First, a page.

It’s easy to get melancholy when you’re dealing with cranky sick people. That’s me. Over here. On Thanksgiving…dealing with cranky sick people rather than eating turkey and pie.
But I was reminded that it’s still November. Which means it’s still epilepsy awareness month. Which reminded me that 7 Thanksgivings ago we were dealing with a different kind of sickness.
7 Novembers ago Trevor was diagnosed with Infantile Spasms, a rare and catastrophic form of epilepsy. 7 Thanksgivings ago we were trying to continue breathing even though the walls of the private room at Hasbro Children’s Hospital felt like they were slowly suffocating us. As did the panic of not knowing if or when our insurance would approve the front-line treatment at that time – Acthar Gel. Though no one would fess up – the denials and debates hinged on the $25,000 per vial price tag. Especially given that he would need at least 5 vials. 7 Thanksgivings ago…yes on Thanksgiving day no less…our insurance company put a stop on the vial that was in transit to us. We were anxiously waiting to begin treatment knowing that each seizure was slowly stealing him away. And even though there was no promise it would work for him – his team was convinced it was his best shot. 7 Thanksgivings ago one of the most amazing neurologists we’ve been blessed to have on Trevor’s team wrote & faxed a wrathful letter to our insurance company for that very deed. She forfeited her Thanksgiving to advocate for our family. Unlike the insurance team who could find the time to stop shipment but not to respond to her letter demanding treatment in order to save his very life.
There was a lot of drama 7 Thanksgivings ago.
If I’m remembering correctly, Johnston-Wales culinary division donated wonderful Thanksgiving feasts to all the families who were trapped inpatient. I remember it was delicious. And I remember feeling conflicted that I thought so. Like somehow I wasn’t allowed to experience pleasure in the midst of pain.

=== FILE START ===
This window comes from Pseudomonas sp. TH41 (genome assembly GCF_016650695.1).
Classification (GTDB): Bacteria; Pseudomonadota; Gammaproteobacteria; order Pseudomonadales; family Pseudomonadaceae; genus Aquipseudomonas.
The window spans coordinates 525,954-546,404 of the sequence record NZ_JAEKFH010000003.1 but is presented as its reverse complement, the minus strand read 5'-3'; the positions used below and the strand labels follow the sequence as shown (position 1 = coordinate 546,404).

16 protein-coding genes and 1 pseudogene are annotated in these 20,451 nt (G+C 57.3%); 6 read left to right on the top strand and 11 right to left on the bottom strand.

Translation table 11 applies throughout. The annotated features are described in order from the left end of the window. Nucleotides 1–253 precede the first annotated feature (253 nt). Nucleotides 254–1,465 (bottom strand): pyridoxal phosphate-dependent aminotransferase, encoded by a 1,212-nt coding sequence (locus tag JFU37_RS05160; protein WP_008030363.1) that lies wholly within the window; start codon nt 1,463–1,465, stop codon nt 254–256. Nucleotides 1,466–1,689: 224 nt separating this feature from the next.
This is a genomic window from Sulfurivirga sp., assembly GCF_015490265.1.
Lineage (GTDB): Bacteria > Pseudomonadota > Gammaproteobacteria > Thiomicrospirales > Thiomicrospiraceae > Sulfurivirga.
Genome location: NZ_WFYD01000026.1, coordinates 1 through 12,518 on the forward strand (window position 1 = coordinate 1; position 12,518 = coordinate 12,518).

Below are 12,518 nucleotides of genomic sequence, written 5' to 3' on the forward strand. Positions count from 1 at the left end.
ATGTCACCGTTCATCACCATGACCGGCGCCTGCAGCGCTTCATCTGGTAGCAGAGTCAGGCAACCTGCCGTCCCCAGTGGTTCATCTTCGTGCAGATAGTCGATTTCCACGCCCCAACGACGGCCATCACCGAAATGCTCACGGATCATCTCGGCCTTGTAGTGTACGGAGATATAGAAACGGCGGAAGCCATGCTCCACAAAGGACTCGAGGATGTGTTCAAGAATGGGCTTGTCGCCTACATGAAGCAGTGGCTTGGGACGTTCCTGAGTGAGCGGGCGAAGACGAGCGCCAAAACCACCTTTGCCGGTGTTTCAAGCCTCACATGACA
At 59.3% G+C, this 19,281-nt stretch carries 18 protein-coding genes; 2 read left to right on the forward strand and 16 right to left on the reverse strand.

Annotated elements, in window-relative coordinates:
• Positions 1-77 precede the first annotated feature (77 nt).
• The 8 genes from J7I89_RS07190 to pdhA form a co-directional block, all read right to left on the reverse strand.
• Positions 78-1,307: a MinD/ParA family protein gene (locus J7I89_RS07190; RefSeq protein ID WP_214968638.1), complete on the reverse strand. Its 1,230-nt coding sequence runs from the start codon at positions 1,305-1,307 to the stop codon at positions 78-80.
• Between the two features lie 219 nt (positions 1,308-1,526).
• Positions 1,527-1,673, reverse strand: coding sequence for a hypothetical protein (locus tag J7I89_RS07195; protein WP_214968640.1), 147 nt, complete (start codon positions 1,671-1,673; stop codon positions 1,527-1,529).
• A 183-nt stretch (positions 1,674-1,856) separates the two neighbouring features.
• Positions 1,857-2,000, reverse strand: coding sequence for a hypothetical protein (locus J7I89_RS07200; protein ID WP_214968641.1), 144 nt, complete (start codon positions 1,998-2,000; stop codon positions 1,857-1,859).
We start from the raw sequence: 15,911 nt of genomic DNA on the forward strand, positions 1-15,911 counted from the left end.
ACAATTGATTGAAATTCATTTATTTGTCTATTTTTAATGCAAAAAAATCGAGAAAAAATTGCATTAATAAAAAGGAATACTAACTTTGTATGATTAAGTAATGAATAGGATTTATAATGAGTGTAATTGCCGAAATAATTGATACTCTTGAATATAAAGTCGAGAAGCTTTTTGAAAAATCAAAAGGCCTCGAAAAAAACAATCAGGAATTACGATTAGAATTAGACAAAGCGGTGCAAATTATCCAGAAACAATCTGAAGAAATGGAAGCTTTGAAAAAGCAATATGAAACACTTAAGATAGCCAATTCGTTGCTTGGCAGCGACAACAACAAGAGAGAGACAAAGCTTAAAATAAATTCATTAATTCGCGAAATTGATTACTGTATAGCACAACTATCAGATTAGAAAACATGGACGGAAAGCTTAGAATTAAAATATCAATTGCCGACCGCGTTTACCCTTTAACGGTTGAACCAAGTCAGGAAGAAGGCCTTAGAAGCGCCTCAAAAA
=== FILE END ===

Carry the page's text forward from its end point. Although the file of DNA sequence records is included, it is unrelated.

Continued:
7 Thanksgivings ago there is no way I could image where we’d…where he’d…be today. Oh yes…I let my mind wander down every dark and sorrow shadowed path. And even the paths filled with light and cures. As it would unfold, our journey has been a mixture of both. It has changed us in the deepest of ways. And even though there has been and continues to be much pain along the way…I am so very thankful for where we are today. Though I don’t love what the seizures have stolen from him, I do love every part of who he is. I am also very hopeful that maybe even during our lifetime a cure for Infantile Spasms will be found. When Trevor was diagnosed there was one front-line option to treat Infantile Spasms. Since his diagnosis more treatments have been illuminated…some of which I have been blessed to have a small bit of influence.
So yes…I’m dealing with cranky sick people today.
But I am thankful we’re at home and not trapped in a children’s hospital with the walls closing in and our hearts shattered. Remembering where and how we spent 7 Thanksgivings ago helps put this one in perspective.